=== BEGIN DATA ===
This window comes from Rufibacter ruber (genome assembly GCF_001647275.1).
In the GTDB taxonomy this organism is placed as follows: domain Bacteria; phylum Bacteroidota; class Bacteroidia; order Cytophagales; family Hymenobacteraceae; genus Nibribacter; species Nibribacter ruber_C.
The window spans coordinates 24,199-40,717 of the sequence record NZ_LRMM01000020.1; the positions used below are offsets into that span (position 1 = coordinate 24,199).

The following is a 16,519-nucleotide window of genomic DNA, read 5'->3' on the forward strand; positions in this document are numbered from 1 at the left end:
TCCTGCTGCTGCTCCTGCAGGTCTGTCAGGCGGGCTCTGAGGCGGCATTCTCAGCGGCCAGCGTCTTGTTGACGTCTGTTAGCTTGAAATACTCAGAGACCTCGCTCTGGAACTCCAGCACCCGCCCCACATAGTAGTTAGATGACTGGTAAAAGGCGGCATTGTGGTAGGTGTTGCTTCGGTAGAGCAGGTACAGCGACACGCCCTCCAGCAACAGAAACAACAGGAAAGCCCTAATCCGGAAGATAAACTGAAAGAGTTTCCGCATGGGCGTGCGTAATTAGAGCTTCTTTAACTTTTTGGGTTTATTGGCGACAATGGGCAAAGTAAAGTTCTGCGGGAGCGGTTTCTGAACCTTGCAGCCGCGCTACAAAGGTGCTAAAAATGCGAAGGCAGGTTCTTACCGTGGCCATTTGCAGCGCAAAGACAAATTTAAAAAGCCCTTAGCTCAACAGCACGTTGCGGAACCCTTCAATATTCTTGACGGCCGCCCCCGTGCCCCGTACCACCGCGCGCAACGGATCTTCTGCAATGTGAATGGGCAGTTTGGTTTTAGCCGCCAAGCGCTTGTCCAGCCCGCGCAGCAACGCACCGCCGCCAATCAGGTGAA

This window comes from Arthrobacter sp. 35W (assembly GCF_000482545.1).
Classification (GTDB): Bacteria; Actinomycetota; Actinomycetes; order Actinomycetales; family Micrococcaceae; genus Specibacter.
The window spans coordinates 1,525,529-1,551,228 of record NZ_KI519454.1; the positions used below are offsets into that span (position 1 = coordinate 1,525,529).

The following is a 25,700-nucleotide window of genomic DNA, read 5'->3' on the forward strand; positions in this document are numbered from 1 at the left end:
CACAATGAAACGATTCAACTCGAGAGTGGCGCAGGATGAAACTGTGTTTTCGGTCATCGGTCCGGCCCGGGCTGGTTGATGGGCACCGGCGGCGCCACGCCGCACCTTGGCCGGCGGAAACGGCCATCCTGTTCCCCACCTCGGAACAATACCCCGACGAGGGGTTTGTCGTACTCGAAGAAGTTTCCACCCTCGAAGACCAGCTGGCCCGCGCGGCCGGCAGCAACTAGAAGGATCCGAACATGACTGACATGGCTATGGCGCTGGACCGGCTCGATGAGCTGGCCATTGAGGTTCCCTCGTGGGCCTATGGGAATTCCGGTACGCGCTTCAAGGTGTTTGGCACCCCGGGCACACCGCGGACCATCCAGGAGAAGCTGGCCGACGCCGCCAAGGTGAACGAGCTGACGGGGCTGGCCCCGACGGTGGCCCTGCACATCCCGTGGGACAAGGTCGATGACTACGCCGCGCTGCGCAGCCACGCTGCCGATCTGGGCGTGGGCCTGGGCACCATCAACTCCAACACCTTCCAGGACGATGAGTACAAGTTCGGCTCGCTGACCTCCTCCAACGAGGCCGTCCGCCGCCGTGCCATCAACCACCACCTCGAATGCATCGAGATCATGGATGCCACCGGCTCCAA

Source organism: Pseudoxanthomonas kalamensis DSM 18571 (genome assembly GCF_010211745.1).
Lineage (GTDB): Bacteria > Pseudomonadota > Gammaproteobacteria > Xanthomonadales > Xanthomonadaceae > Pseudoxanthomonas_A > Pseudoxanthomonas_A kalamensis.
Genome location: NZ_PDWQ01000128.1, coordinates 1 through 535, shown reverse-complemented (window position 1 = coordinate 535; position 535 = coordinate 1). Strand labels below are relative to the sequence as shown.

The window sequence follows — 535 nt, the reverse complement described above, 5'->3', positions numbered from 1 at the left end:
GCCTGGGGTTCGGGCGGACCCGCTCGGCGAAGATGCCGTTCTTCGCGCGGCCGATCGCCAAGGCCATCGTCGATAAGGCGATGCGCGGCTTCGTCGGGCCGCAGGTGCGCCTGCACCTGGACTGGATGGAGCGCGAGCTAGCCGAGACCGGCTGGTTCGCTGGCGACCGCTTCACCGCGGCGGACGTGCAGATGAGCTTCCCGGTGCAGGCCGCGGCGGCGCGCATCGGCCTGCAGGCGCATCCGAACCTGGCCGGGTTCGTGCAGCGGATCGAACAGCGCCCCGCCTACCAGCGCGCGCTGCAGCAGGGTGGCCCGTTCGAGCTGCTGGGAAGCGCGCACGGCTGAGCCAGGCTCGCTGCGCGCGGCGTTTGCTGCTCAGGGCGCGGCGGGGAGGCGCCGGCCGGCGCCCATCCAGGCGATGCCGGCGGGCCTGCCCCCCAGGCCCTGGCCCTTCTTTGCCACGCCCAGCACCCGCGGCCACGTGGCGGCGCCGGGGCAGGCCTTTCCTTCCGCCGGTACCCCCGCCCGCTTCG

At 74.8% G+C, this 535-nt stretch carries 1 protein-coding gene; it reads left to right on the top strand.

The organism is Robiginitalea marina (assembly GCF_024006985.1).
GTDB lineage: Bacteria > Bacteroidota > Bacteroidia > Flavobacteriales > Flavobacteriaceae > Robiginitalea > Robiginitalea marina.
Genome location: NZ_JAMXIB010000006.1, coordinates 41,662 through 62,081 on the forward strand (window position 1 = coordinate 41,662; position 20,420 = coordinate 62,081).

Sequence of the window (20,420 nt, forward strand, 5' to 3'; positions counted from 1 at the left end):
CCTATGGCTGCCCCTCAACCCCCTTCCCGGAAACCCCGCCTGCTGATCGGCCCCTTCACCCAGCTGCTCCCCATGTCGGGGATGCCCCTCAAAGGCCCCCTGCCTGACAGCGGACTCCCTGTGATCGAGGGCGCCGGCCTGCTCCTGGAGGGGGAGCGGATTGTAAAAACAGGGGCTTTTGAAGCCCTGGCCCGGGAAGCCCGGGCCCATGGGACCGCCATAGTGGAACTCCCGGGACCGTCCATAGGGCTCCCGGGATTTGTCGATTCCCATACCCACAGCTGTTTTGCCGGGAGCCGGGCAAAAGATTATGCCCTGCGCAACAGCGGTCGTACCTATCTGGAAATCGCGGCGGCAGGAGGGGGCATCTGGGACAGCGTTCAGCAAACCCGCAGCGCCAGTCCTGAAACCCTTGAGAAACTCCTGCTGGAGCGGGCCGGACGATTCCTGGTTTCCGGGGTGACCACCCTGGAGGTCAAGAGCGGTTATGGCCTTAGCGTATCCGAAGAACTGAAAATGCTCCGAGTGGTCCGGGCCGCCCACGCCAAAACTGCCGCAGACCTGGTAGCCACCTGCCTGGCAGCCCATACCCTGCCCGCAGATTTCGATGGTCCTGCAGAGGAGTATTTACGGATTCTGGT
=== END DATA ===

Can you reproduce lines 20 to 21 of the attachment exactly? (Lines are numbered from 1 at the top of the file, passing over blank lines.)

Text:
Sequence of the window (20,420 nt, forward strand, 5' to 3'; positions counted from 1 at the left end):
CCTATGGCTGCCCCTCAACCCCCTTCCCGGAAACCCCGCCTGCTGATCGGCCCCTTCACCCAGCTGCTCCCCATGTCGGGGATGCCCCTCAAAGGCCCCCTGCCTGACAGCGGACTCCCTGTGATCGAGGGCGCCGGCCTGCTCCTGGAGGGGGAGCGGATTGTAAAAACAGGGGCTTTTGAAGCCCTGGCCCGGGAAGCCCGGGCCCATGGGACCGCCATAGTGGAACTCCCGGGACCGTCCATAGGGCTCCCGGGATTTGTCGATTCCCATACCCACAGCTGTTTTGCCGGGAGCCGGGCAAAAGATTATGCCCTGCGCAACAGCGGTCGTACCTATCTGGAAATCGCGGCGGCAGGAGGGGGCATCTGGGACAGCGTTCAGCAAACCCGCAGCGCCAGTCCTGAAACCCTTGAGAAACTCCTGCTGGAGCGGGCCGGACGATTCCTGGTTTCCGGGGTGACCACCCTGGAGGTCAAGAGCGGTTATGGCCTTAGCGTATCCGAAGAACTGAAAATGCTCCGAGTGGTCCGGGCCGCCCACGCCAAAACTGCCGCAGACCTGGTAGCCACCTGCCTGGCAGCCCATACCCTGCCCGCAGATTTCGATGGTCCTGCAGAGGAGTATTTACGGATTCTGGT